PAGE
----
An Oro Valley man convicted of killing his live-in girlfriend has been sentenced to 25 years in prison.
Paul Beam, 36, was sentenced last Wednesday in the Pima County Superior Court courtroom of Judge Clark W. Munger.
Munger ruled that Beam should spend 25 years to life in prison for the 2008 strangling death of Lisa Berrie, 25. The sentence mandates that Beam spend at least 25 calendar years in prison, with 525 days credit for the time he has been in Pima County Adult Detention Center.
He was also mandated to pay $81,000 in restitution to the Berrie family.
Beam was convicted of first-degree murder on Nov. 25, 2009.
Beam strangled Berrie to death at their Oro Valley apartment in August 2008 following an argument. Berrie left behind two children, ages 4 and 9, who were home when Beam killed their mother.
Numerous members of Berrie's family attended the sentencing, along with Beam's father and stepmother. The judge allowed the family to address the court before he sentenced Beam.
Berrie's father, Marc Berrie, gave a tearful statement about the family's anguish since their daughter was killed.
"The last 17 months have been a nightmare," Marc Berrie said. "Losing a 25-year-old daughter was a senseless act of savagery."
Marc Berrie described Beam as a remorseless killer who appeared pleased at the numerous child-custody hearings the family attended in the months following Lisa Berrie's death.
"The hearings were especially difficult for us because we had to sit across from our daughter's killer, who grinned at us in senseless delight," Marc Berrie said.
Addressing the court, Beam's attorney, Darlene Edminson O'Brien, said her client had shown considerable remorse and never denied having killed Lisa.
"Mr. Berrie, talking about Paul looking at them in a very menacing and relishing way, that simply did not happen," Edminson O'Brien said.
From the gallery, Marc Berrie interrupted, saying, "In juvenile court."
Edminson O'Brien said the Berrie family's anger toward Beam was understandable.
Marc Berrie also told the court that he and his wife have moved to Tucson from Delaware since their daughter's murder. He described how his wife had to quit her job as a school teacher. The couple also has spent their savings and put their house in Delaware up for sale. Marc Berrie said they have been unable to sell the house or make payments, and likely will have to give up the home.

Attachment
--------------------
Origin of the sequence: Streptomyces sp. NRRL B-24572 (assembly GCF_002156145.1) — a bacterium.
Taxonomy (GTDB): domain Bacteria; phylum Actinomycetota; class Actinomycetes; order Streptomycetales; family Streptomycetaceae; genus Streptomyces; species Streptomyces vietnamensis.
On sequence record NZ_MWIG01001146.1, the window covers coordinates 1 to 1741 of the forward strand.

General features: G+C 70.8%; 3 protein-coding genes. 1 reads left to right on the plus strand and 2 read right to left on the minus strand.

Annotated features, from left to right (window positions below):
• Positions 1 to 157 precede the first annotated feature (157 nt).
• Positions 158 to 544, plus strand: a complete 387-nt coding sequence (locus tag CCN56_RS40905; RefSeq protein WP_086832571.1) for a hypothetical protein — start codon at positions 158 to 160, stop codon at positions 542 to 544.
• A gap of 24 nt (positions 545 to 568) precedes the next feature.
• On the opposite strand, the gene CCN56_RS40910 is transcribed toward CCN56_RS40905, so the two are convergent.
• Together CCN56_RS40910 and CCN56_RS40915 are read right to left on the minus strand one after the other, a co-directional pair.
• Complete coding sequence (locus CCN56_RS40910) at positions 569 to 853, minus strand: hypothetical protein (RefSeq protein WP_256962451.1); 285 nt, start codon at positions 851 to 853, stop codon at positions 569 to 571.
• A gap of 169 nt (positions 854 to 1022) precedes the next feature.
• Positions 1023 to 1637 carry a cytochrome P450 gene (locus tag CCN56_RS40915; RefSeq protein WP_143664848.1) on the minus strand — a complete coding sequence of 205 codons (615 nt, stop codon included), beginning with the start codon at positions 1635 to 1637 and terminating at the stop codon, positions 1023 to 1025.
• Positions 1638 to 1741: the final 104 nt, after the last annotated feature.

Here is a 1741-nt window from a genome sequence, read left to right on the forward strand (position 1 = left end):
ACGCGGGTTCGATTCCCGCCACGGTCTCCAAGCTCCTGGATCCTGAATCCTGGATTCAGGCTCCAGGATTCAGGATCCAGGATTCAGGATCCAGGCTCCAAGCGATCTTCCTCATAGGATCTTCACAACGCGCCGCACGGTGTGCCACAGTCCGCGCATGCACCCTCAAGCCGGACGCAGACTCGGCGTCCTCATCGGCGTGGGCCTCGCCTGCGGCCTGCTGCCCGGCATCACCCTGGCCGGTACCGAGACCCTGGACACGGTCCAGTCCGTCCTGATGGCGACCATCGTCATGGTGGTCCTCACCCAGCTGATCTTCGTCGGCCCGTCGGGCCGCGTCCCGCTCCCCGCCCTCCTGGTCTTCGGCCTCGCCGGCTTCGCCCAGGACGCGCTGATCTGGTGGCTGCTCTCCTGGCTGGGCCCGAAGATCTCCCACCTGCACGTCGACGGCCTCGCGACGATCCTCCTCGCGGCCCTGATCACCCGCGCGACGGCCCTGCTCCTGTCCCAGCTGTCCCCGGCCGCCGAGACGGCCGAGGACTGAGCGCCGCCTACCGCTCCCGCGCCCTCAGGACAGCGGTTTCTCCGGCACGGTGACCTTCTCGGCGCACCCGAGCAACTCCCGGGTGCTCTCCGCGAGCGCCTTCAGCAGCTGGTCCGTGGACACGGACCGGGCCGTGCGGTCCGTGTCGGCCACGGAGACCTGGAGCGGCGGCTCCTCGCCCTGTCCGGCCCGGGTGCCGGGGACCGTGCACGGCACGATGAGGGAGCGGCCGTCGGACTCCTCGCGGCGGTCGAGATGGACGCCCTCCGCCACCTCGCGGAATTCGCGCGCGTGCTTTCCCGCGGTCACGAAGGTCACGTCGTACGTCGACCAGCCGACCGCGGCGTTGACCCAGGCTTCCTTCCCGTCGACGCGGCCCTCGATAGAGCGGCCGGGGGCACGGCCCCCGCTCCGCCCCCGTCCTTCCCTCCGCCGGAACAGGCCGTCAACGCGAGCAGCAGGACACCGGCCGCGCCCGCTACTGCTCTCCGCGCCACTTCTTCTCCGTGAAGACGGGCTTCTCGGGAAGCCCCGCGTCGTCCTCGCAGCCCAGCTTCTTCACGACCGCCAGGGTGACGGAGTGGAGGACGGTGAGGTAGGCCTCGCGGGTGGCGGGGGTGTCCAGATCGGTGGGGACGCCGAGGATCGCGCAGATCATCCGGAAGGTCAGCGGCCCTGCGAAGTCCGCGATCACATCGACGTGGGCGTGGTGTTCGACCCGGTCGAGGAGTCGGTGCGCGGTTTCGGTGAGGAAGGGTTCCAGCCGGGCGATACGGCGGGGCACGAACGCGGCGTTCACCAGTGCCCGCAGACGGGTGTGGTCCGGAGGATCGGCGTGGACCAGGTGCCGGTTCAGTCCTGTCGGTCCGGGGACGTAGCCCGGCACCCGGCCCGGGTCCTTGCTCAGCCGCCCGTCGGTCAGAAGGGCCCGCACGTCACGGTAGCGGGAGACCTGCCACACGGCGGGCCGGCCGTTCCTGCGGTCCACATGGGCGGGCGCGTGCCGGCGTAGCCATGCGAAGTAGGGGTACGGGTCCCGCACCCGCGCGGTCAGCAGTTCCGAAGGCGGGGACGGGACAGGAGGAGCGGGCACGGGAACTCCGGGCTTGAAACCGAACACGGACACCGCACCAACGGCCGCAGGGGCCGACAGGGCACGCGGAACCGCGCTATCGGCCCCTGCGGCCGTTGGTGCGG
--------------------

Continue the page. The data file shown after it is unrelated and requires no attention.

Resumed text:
He also said Lisa's children have been in therapy since their mother was killed. Lisa Berrie and Beam had a daughter who was 3 years old at the time of Berrie's death. Lisa Berrie had a son named Jeremy from a previous relationship.
"Paul (Beam) gave to him a dead mother for his seventh birthday," Marc Berrie said. At the time of her death, Lisa Berrie was planning a birthday party for her son.
Sobs were heard after Marc Berrie made his statements.
Lisa's mother, Linda Berrie, also made a statement, describing what she believed was evidence of a pattern of abuse at the hands of Beam.
"She was afraid of him, as he threatened her life and monitored her every action," Linda Berrie said.
She told the court that Lisa had planned to move to Delaware to escape Beam and his controlling ways. To that end, Linda Berrie said her daughter had applied for jobs in Delaware in the months before she was killed.
"He made his own daughter an orphan," Linda Berrie said. "Please keep him out of decent society."
The emotion was evident when Lisa's son Jeremy stood to address the court. Holding a teddy bear, the boy stood before the judge and read a brief statement.
"I feel mad and sad," Jeremy said. "Because of this man my sister is an orphan."
The boy asked the judge to impose a life sentence.
Holding a framed photograph of his mother, Jeremy said "This was my mother."
Beam sat in the jury box during the hearing, clad in orange jail-issued shirt and pants.
"I would like to express my extreme regret for my actions," Beam said in a near whisper.
Beam also said he was saddened that his daughter would have to go through life without a mother.
In a tearful closing of his statement, Beam told the court he doesn't seek forgiveness.
"I don't ask for forgiveness, because I can't forgive myself," Beam said.
While Beam hasn't sought absolution, his lawyer plans to ask the court to give him a new trial. Last month, Edminson O'Brien filed a motion to hold a new trial in light of information that one of the jurors might not have answered truthfully questions asked during jury selection.
Jurors were asked if they or members of their family had experience with domestic violence. The juror did not reveal that in 2003 she had a restraining order against a former boyfriend with whom she had a child. The woman told authorities at the time that her boyfriend had pushed her and burnt her with a curling iron.
In 2000, the man filed for a restraining order against the woman, claiming she hit him and tried to stab him with a knife.
Judge Munger has not yet ruled on the motion for a new trial.